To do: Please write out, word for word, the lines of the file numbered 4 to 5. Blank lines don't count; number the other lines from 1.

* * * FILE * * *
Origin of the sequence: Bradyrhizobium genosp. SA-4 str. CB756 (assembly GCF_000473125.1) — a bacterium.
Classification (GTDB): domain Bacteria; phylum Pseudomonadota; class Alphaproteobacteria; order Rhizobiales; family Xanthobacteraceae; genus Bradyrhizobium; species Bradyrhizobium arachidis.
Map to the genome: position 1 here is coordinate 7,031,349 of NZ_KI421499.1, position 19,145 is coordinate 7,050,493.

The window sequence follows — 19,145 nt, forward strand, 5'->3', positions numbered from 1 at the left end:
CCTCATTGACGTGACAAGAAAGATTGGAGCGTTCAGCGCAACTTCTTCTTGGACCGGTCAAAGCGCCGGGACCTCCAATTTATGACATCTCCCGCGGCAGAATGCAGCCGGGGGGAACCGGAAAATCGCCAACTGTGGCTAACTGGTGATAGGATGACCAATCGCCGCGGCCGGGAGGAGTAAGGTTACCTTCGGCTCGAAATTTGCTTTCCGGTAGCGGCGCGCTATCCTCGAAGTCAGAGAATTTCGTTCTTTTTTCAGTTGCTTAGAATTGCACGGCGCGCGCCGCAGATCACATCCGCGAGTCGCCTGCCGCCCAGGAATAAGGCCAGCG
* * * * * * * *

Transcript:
The window sequence follows — 19,145 nt, forward strand, 5'->3', positions numbered from 1 at the left end:
CCTCATTGACGTGACAAGAAAGATTGGAGCGTTCAGCGCAACTTCTTCTTGGACCGGTCAAAGCGCCGGGACCTCCAATTTATGACATCTCCCGCGGCAGAATGCAGCCGGGGGGAACCGGAAAATCGCCAACTGTGGCTAACTGGTGATAGGATGACCAATCGCCGCGGCCGGGAGGAGTAAGGTTACCTTCGGCTCGAAATTTGCTTTCCGGTAGCGGCGCGCTATCCTCGAAGTCAGAGAATTTCGTTCTTTTTTCAGTTGCTTAGAATTGCACGGCGCGCGCCGCAGATCACATCCGCGAGTCGCCTGCCGCCCAGGAATAAGGCCAGCG